Most sweet recipes for rhubarb usually pair the stalks with strawberry, so it’s noteworthy to me when I see a recipe using the plant on its own. As you would expect from the Bouchon Bakery book, this tart wasn’t simple but, boy, did it deliver on taste.
The first step in the recipe was to prepare the cured rhubarb. The peeled stalks need to be macerated in a syrup made with grenadine (which I naively tried to find at the liquor store). This is supposed to colour it somewhat, but the bright green stalks I used remained bright green after the curing process. The only place I’ve seen the more tender, thinner, and redder stalks, are at farmer’s markets. Also, the recipe calls for two pounds of rhubarb, this is about double what you actually need for one tart.
The base of the tart is actually a crisp, blind baked pâte sucrée. Bouchon’s version uses vanilla bean seeds as well as almond flour. Note that the recipe in the book makes enough for two rhubarb tarts, i.e. you’ll only need one of the 4”⨉6” dough blocks. The shell shrunk quite a bit during baking, so make sure to overfill the base slightly when you roll it out.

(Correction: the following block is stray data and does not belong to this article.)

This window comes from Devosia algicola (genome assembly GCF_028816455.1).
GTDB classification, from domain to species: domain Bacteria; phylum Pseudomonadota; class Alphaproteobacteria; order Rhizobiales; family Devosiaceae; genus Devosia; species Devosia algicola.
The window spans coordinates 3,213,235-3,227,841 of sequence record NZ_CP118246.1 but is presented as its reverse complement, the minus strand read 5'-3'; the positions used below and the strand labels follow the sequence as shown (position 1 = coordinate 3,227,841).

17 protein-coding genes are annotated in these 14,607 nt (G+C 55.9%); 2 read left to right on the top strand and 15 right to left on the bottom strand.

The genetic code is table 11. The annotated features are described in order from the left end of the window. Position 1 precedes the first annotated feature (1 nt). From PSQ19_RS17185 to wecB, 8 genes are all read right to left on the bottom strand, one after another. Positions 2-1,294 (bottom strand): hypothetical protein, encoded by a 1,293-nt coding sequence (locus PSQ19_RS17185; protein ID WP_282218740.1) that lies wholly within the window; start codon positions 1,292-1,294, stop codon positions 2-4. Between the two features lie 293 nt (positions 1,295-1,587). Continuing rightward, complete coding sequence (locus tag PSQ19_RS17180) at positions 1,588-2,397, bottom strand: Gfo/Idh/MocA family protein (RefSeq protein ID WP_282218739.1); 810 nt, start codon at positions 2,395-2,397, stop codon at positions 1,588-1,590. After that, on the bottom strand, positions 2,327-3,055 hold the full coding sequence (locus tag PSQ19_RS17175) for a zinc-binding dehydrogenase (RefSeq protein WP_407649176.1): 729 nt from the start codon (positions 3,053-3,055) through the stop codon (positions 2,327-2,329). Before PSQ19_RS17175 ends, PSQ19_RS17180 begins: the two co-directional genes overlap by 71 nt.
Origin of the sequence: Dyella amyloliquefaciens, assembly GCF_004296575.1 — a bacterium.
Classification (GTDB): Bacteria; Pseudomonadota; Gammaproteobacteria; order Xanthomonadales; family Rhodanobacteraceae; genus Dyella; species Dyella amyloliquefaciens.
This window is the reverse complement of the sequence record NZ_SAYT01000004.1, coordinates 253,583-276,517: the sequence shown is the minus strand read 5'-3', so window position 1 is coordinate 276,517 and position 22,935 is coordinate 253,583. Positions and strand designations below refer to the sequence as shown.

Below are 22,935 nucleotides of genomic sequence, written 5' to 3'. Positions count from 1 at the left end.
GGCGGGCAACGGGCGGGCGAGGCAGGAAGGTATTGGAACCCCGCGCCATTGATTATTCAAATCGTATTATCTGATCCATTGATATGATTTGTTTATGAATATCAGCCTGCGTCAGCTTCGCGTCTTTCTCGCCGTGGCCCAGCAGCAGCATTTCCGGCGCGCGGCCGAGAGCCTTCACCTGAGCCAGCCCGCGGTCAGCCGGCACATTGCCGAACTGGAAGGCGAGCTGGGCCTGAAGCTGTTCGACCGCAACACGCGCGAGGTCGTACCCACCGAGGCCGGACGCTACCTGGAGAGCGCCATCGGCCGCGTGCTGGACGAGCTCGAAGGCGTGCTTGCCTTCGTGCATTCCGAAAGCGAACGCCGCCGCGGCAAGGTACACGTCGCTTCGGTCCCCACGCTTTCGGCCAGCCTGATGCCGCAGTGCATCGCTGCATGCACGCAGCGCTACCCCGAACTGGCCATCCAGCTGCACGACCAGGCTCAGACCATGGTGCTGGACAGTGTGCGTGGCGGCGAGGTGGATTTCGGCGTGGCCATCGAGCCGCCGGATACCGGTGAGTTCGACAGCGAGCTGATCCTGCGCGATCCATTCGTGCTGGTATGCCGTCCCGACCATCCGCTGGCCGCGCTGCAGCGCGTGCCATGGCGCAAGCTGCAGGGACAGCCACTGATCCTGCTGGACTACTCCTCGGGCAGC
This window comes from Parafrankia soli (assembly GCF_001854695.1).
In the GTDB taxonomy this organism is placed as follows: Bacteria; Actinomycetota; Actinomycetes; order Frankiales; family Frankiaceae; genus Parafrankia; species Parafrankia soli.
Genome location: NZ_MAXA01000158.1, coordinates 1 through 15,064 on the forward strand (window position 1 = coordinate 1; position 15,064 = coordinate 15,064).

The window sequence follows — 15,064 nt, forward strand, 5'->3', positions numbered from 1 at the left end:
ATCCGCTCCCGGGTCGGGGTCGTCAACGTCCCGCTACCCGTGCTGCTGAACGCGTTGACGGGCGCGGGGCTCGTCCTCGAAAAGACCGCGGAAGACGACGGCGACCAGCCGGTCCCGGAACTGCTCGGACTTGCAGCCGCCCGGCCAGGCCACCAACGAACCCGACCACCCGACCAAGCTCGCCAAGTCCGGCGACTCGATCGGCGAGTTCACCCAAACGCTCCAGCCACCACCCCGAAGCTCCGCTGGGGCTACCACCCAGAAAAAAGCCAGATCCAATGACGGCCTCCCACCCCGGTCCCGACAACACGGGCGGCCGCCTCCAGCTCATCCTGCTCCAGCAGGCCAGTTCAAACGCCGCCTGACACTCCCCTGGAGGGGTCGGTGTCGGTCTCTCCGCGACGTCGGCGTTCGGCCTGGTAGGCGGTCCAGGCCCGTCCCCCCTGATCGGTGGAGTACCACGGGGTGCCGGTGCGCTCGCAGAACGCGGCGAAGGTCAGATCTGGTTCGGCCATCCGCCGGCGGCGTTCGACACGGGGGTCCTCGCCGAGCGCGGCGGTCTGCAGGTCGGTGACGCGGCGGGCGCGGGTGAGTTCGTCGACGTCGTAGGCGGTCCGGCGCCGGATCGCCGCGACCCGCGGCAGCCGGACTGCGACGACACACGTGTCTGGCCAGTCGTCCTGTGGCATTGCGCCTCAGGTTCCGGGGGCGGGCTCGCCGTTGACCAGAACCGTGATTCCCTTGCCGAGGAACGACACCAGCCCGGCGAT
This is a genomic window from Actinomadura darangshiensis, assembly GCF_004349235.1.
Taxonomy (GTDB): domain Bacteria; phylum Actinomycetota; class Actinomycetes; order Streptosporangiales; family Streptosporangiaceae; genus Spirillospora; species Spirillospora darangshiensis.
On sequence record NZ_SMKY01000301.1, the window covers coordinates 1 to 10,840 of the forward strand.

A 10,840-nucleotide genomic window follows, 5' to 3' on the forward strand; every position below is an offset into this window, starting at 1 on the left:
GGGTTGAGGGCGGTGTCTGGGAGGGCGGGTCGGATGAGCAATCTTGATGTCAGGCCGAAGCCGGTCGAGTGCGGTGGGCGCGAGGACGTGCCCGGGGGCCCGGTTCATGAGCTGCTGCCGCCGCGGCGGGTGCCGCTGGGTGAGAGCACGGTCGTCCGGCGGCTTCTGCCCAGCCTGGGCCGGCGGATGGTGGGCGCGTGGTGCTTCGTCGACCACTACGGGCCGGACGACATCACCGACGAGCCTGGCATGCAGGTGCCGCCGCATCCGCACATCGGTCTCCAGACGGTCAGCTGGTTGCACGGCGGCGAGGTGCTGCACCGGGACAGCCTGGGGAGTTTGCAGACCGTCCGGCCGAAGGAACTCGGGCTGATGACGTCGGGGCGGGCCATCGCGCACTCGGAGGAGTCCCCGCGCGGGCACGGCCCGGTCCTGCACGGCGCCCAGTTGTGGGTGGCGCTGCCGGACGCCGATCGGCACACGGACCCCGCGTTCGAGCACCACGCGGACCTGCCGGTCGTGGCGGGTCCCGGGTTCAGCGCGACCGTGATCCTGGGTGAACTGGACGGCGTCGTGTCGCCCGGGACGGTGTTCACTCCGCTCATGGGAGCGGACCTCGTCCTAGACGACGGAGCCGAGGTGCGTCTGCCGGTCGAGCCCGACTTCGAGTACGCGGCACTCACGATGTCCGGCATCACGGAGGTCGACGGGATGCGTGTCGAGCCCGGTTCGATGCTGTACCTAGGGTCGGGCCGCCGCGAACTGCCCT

To make the filling, you need to make brown butter. I found it easiest to measure the amount I needed by straining it through a small piece of cheesecloth, set in a strainer, over a glass measuring cup.
The filling is easy to put together, but just be sure your eggs and dairy ingredients are at room temperature, to ensure the melted brown butter doesn’t solidify. I didn’t bother with putting the filling into a piping bag, it’s easier to just pour it over the rhubarb and spread it with an offset spatula.
After a long bake, sufficient to brown the top, you cut the tart into small rectangles. You’re also supposed to garnish it with a streusel and powdered sugar, but that seemed like too much. This rhubarb tart is phenomenal on its own. The buttery and nutty filling is a great complement to the tart and soft rhubarb, and the sturdy crust holds it all together. The only thing I would change is to underbake the base in the future, as I didn’t like the cracker-like consistency it developed.
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